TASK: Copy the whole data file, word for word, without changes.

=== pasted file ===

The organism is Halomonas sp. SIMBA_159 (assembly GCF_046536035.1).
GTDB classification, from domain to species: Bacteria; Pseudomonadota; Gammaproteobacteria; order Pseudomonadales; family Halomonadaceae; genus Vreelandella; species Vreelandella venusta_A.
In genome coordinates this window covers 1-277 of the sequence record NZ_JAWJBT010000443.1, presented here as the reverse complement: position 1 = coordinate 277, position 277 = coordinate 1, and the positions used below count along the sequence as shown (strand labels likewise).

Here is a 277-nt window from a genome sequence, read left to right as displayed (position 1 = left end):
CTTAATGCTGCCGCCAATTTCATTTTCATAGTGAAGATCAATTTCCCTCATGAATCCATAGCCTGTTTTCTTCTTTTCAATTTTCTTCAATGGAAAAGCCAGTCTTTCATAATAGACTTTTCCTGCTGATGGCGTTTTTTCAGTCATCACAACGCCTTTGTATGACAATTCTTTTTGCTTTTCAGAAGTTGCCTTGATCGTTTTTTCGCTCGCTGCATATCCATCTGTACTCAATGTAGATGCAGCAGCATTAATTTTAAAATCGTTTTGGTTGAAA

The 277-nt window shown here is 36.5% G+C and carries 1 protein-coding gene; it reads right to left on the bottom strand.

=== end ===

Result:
The organism is Halomonas sp. SIMBA_159 (assembly GCF_046536035.1).
GTDB classification, from domain to species: Bacteria; Pseudomonadota; Gammaproteobacteria; order Pseudomonadales; family Halomonadaceae; genus Vreelandella; species Vreelandella venusta_A.
In genome coordinates this window covers 1-277 of the sequence record NZ_JAWJBT010000443.1, presented here as the reverse complement: position 1 = coordinate 277, position 277 = coordinate 1, and the positions used below count along the sequence as shown (strand labels likewise).

Here is a 277-nt window from a genome sequence, read left to right as displayed (position 1 = left end):
CTTAATGCTGCCGCCAATTTCATTTTCATAGTGAAGATCAATTTCCCTCATGAATCCATAGCCTGTTTTCTTCTTTTCAATTTTCTTCAATGGAAAAGCCAGTCTTTCATAATAGACTTTTCCTGCTGATGGCGTTTTTTCAGTCATCACAACGCCTTTGTATGACAATTCTTTTTGCTTTTCAGAAGTTGCCTTGATCGTTTTTTCGCTCGCTGCATATCCATCTGTACTCAATGTAGATGCAGCAGCATTAATTTTAAAATCGTTTTGGTTGAAA

The 277-nt window shown here is 36.5% G+C and carries 1 protein-coding gene; it reads right to left on the bottom strand.